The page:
Dogs (Males) - two must be entered for there to be 1 point awarded; three must be entered for 2 points; four for 3 points (a major); five for 4 points (a major), and seven for five points (a major).
Bitches (Females) – two must be entered for there to be 1 point; four for 2 points; six for 3 points (a major); seven for 4 points (a major), and ten for 5 points (a major).

The Lhasa's point scale in the other regions will be different.

By the way, the 1- and 2-point wins are referred to as "singles." Thus, you might hear someone tell a friend, "Fluffy just needs 3 singles to finish." Translated, that means that Fluffy has at least two majors and needs three 1-point wins or a 1-point and 2-point win to earn her championship. That owner is breathing easy. Another might say, "Bubba still needs both majors to finish," meaning that Bubba has accumulated 9 single points (1- and 2-point wins) and now needs two 3-point majors to earn his championship. That owner is wondering how many shows he'll have to enter and not be able to show in because too few dogs were entered for there to be a major.

Okay, enough of that!

Dreamer leaves us this weekend. She's been waiting a few weeks while her new owners go on vacation. That leaves Raven and Maggie as our only puppies – and they are growing up fast, already 9 months old. Some have inquired about our next litters.  We have plans for two litters, but Dancer and Belle probably will not be bred until September or October, so puppies will not be ready until after the first of the year.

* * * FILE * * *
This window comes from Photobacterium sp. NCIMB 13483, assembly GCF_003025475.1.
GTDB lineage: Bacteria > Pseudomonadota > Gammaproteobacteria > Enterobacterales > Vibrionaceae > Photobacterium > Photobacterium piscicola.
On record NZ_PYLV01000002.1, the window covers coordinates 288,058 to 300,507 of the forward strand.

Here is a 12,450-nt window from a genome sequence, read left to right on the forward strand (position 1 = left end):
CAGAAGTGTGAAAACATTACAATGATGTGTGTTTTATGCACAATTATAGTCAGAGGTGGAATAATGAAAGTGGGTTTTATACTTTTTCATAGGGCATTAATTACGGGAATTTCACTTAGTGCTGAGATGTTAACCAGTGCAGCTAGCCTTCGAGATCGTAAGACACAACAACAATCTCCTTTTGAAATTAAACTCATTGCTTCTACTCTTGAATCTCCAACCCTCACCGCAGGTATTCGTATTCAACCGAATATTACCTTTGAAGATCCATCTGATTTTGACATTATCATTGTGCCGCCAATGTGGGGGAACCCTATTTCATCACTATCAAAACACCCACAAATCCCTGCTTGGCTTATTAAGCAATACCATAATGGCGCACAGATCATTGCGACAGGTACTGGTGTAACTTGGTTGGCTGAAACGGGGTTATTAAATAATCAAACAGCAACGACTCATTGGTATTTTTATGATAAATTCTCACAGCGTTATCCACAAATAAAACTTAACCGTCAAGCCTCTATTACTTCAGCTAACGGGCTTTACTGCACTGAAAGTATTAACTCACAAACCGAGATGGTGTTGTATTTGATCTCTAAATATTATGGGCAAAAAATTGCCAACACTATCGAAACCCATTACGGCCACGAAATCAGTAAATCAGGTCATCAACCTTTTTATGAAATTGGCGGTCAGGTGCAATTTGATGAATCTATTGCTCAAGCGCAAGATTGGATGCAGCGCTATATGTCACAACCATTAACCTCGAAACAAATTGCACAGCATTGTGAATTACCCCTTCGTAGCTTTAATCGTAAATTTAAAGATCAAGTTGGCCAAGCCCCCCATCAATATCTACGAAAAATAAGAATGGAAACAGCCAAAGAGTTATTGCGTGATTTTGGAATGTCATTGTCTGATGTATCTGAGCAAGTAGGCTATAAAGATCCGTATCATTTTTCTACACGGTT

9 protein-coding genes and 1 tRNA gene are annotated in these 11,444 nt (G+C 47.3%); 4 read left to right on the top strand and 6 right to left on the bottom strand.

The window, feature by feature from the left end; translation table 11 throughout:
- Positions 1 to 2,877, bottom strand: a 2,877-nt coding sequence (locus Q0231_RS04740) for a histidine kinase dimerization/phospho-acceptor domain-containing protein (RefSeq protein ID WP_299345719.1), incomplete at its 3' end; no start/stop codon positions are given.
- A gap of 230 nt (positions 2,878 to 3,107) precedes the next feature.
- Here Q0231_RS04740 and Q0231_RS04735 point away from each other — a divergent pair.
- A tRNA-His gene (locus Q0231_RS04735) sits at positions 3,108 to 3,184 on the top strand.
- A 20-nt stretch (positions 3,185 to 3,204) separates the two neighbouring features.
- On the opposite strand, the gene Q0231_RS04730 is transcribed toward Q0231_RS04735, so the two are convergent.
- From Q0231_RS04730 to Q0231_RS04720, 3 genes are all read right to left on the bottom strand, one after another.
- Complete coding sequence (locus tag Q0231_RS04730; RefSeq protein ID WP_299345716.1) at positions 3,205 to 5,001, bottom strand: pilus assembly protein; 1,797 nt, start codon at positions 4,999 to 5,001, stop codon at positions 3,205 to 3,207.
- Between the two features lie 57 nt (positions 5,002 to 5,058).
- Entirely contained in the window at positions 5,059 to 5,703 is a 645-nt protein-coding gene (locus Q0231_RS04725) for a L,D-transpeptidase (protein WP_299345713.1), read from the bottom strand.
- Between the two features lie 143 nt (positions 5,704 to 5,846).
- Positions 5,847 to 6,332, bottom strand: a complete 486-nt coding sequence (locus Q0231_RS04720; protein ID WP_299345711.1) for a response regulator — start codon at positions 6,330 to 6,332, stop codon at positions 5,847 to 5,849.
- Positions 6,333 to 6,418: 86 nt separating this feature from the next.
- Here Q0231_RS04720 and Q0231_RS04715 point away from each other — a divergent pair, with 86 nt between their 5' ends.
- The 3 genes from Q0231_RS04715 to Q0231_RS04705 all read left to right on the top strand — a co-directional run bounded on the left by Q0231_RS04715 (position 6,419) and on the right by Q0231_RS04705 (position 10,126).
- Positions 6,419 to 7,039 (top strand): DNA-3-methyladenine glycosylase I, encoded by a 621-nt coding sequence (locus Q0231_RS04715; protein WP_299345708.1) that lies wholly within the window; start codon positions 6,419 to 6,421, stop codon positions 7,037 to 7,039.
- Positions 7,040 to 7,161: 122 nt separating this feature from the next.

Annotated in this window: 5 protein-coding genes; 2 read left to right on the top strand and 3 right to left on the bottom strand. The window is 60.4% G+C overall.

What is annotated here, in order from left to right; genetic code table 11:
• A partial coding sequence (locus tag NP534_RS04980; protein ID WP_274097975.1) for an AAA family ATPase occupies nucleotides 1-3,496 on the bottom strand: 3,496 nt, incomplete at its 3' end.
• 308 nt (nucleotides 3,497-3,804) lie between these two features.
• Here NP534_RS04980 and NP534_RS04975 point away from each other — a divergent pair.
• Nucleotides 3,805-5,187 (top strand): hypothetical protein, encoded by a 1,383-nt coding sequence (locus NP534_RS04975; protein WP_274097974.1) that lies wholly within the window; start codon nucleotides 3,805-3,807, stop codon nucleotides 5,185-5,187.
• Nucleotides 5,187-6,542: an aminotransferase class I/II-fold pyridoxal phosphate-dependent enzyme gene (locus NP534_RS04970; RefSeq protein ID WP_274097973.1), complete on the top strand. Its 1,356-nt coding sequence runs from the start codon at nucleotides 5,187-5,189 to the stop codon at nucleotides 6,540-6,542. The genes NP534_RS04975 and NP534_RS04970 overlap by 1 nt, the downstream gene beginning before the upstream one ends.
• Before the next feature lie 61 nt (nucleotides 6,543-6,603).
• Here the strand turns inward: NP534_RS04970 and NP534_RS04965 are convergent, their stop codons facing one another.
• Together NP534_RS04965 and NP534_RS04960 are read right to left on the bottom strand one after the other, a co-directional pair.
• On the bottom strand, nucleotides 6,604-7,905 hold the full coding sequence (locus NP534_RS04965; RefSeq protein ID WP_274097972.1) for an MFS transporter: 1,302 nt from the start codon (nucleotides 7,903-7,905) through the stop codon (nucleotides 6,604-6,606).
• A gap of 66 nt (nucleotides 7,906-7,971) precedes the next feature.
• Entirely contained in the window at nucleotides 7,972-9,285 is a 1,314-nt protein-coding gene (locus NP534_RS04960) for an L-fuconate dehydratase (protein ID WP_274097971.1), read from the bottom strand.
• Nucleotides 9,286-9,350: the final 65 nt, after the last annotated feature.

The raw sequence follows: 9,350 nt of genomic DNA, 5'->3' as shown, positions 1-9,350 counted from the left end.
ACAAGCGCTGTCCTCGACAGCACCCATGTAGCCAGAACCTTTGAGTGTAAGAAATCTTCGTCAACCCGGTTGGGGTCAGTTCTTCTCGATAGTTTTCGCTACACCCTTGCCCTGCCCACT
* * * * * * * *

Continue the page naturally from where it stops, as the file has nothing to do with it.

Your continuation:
Zach. Such a pretty face!
We've decided to offer Zach for sale. He is a young male, not quite 2 years old yet. He still has his pretty coat and he is a sweet as can be. One reason we are offering him for sale is that he longs to be an only dog. He loves being with people and is one of the few Lhasas we've had in all these years that is a lap sitter. He sits in the recliner with Lynn and watches TV. He has a great sense of humor and can be active but is mostly content just to be with his people. Although he is a champion, we are selling him at pet price on a neuter contract, just as we do with the puppies. Such decisions are always difficult but we have to do what we think is best for our dogs.

Life is good when you have a Lhasa to love you!

Joyce